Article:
These updates to the SEC rules will help ensure more meaningful and comprehensive disclosure of information that, even though it does not appear on a company's balance sheet, is of significance to investors in making informed investment decisionsUPI Energy Watch Dec 30, 2008
What we have done in this current turmoil is stay calm, which has been our greatest contributionCox reviews tenure as SEC chairman Dec 24, 2008
I was very concerned to learn this week that credible allegations about Mr. Madoff had been made over nearly a decade and yet never referred to the commission for actionMadoff detained in NYC apartment Dec 17, 2008
The last six months have made it abundantly clear that voluntary regulation does not workSEC chief: Voluntary regulation a failure Sep 27, 2008
The commission is committed to using every weapon in its arsenal to combat market manipulation that threatens investors and capital marketsSEC puts hold on short selling Sep 19, 2008
Charles Christopher Cox (born October 16, 1952, in St. Paul, Minnesota), is a former Chairman of the U.S. Securities and Exchange Commission, a 17-year Republican member of the United States House of Representatives, and member of the White House staff in the administration of President Ronald Reagan. Prior to his Washington service he was a practicing attorney, teacher, and entrepreneur.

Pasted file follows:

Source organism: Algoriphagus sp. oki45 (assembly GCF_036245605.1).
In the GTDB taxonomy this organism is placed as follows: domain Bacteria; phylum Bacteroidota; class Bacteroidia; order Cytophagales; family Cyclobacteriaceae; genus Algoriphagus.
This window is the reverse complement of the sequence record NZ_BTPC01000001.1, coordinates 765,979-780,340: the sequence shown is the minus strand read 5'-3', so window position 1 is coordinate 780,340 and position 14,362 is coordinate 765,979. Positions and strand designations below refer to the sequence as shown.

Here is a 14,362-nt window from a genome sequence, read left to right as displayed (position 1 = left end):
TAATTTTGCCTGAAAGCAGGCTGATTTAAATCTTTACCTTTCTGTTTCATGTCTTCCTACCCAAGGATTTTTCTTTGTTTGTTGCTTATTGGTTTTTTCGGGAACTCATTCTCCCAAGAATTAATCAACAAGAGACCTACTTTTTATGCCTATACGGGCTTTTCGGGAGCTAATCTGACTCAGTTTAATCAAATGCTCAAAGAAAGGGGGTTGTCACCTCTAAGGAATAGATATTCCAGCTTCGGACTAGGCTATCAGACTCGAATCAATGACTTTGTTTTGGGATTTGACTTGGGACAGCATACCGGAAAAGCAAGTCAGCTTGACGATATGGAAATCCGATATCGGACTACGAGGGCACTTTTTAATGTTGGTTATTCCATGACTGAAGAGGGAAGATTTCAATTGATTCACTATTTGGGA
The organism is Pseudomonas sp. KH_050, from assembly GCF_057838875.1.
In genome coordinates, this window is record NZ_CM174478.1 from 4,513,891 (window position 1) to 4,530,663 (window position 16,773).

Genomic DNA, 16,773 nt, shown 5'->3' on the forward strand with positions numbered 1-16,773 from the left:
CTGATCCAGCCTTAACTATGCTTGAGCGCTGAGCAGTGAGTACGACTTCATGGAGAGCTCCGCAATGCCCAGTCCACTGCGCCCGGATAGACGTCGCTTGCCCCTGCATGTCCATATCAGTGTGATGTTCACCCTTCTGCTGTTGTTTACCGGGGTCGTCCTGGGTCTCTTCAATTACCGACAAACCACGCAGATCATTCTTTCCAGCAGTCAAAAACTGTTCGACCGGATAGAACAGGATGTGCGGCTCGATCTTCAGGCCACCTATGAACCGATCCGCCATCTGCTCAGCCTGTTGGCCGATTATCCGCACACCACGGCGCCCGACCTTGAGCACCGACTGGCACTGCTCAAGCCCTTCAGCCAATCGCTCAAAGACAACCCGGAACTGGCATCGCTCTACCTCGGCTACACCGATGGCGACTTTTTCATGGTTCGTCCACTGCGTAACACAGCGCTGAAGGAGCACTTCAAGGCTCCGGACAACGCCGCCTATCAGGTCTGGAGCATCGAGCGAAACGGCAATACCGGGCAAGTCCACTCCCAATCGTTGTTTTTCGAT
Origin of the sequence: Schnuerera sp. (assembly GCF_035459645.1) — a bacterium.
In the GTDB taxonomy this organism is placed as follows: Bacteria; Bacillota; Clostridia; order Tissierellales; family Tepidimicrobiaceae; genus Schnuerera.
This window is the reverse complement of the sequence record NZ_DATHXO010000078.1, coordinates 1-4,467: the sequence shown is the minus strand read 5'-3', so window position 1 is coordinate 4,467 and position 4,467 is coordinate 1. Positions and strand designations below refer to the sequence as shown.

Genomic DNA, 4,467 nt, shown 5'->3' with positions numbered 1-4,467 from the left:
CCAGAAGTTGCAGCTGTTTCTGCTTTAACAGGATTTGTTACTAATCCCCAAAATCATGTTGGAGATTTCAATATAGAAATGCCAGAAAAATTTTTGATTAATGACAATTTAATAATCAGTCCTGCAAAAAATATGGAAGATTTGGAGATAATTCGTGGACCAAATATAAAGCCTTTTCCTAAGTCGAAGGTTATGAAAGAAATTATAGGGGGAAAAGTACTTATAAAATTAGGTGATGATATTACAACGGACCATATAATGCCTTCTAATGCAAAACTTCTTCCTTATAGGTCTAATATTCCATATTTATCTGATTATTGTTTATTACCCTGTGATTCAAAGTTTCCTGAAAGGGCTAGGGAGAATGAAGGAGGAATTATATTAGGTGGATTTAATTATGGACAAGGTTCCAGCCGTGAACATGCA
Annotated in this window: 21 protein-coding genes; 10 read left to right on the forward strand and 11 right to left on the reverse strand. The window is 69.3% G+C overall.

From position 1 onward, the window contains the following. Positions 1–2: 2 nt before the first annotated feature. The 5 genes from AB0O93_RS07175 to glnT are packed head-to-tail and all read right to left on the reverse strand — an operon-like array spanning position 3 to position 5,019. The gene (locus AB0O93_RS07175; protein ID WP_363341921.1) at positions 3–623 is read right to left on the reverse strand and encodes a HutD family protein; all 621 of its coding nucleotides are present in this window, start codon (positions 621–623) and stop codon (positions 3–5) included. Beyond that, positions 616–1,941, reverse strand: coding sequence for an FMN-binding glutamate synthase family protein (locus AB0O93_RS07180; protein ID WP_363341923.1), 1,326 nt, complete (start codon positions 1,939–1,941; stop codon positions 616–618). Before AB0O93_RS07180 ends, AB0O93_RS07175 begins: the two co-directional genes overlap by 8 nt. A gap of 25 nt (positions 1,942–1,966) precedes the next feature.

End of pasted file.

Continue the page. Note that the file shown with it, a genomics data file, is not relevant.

After graduating from Saint Thomas Academy in Mendota Heights, Minnesota in 1970, Cox earned his B.A. at the University of Southern California in 1973, following an accelerated three-year course. He was also a member of Delta Tau Delta fraternity. In 1977 he earned both an M.B.A. from Harvard Business School and a J.D. from Harvard Law School, where he was an Editor of the Harvard Law Review.
In 1978, Cox was paralyzed from the waist down following a serious off-road Jeep accident in the rainforest on the Hawaiʻian island of Molokaʻi. He eventually regained the ability to walk, but wore a harness of steel bars and leather straps for six months. He still has two metal screws in his back, and according to a 2005 Fortune magazine profile, “has been in pain every day for the past 27 years.” Since he can't sit for extended periods of time, he has a special desk that allows him to work while standing.